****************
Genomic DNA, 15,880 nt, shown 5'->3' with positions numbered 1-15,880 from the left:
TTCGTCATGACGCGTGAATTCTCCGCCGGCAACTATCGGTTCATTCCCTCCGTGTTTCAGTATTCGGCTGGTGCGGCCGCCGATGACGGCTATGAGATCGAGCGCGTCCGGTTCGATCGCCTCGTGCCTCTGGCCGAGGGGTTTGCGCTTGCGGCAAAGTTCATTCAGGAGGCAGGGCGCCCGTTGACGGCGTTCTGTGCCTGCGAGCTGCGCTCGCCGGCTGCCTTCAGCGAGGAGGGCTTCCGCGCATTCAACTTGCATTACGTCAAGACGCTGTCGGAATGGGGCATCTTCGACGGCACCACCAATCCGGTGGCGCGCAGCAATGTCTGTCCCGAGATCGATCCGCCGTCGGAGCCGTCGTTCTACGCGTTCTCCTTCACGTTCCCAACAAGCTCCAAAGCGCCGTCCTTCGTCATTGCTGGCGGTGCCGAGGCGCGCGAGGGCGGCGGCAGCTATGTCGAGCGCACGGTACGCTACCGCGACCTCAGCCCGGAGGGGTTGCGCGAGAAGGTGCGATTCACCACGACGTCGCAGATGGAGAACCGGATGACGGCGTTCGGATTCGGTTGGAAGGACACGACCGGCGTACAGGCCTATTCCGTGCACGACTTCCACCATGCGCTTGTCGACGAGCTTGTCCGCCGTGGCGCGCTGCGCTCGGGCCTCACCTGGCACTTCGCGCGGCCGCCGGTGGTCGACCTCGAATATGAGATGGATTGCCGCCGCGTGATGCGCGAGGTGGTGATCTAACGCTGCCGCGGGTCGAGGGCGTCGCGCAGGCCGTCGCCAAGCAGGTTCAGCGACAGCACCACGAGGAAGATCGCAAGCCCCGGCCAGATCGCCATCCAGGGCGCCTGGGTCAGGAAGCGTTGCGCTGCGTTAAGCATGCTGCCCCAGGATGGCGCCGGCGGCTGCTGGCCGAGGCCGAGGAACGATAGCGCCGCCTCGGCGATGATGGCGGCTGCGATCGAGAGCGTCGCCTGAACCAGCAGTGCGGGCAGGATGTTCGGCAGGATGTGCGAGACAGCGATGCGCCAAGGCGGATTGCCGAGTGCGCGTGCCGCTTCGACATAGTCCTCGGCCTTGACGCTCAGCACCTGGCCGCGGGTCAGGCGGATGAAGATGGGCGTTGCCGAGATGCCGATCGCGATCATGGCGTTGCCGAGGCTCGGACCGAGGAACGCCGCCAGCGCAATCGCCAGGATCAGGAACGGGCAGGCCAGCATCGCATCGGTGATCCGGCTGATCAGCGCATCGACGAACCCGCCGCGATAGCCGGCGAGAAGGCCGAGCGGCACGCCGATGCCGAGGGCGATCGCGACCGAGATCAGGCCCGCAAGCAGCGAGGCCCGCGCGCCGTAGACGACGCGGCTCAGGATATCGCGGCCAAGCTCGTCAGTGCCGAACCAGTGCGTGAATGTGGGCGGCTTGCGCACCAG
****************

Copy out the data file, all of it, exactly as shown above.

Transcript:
Genomic DNA, 15,880 nt, shown 5'->3' with positions numbered 1-15,880 from the left:
TTCGTCATGACGCGTGAATTCTCCGCCGGCAACTATCGGTTCATTCCCTCCGTGTTTCAGTATTCGGCTGGTGCGGCCGCCGATGACGGCTATGAGATCGAGCGCGTCCGGTTCGATCGCCTCGTGCCTCTGGCCGAGGGGTTTGCGCTTGCGGCAAAGTTCATTCAGGAGGCAGGGCGCCCGTTGACGGCGTTCTGTGCCTGCGAGCTGCGCTCGCCGGCTGCCTTCAGCGAGGAGGGCTTCCGCGCATTCAACTTGCATTACGTCAAGACGCTGTCGGAATGGGGCATCTTCGACGGCACCACCAATCCGGTGGCGCGCAGCAATGTCTGTCCCGAGATCGATCCGCCGTCGGAGCCGTCGTTCTACGCGTTCTCCTTCACGTTCCCAACAAGCTCCAAAGCGCCGTCCTTCGTCATTGCTGGCGGTGCCGAGGCGCGCGAGGGCGGCGGCAGCTATGTCGAGCGCACGGTACGCTACCGCGACCTCAGCCCGGAGGGGTTGCGCGAGAAGGTGCGATTCACCACGACGTCGCAGATGGAGAACCGGATGACGGCGTTCGGATTCGGTTGGAAGGACACGACCGGCGTACAGGCCTATTCCGTGCACGACTTCCACCATGCGCTTGTCGACGAGCTTGTCCGCCGTGGCGCGCTGCGCTCGGGCCTCACCTGGCACTTCGCGCGGCCGCCGGTGGTCGACCTCGAATATGAGATGGATTGCCGCCGCGTGATGCGCGAGGTGGTGATCTAACGCTGCCGCGGGTCGAGGGCGTCGCGCAGGCCGTCGCCAAGCAGGTTCAGCGACAGCACCACGAGGAAGATCGCAAGCCCCGGCCAGATCGCCATCCAGGGCGCCTGGGTCAGGAAGCGTTGCGCTGCGTTAAGCATGCTGCCCCAGGATGGCGCCGGCGGCTGCTGGCCGAGGCCGAGGAACGATAGCGCCGCCTCGGCGATGATGGCGGCTGCGATCGAGAGCGTCGCCTGAACCAGCAGTGCGGGCAGGATGTTCGGCAGGATGTGCGAGACAGCGATGCGCCAAGGCGGATTGCCGAGTGCGCGTGCCGCTTCGACATAGTCCTCGGCCTTGACGCTCAGCACCTGGCCGCGGGTCAGGCGGATGAAGATGGGCGTTGCCGAGATGCCGATCGCGATCATGGCGTTGCCGAGGCTCGGACCGAGGAACGCCGCCAGCGCAATCGCCAGGATCAGGAACGGGCAGGCCAGCATCGCATCGGTGATCCGGCTGATCAGCGCATCGACGAACCCGCCGCGATAGCCGGCGAGAAGGCCGAGCGGCACGCCGATGCCGAGGGCGATCGCGACCGAGATCAGGCCCGCAAGCAGCGAGGCCCGCGCGCCGTAGACGACGCGGCTCAGGATATCGCGGCCAAGCTCGTCAGTGCCGAACCAGTGCGTGAATGTGGGCGGCTTGCGCACCAG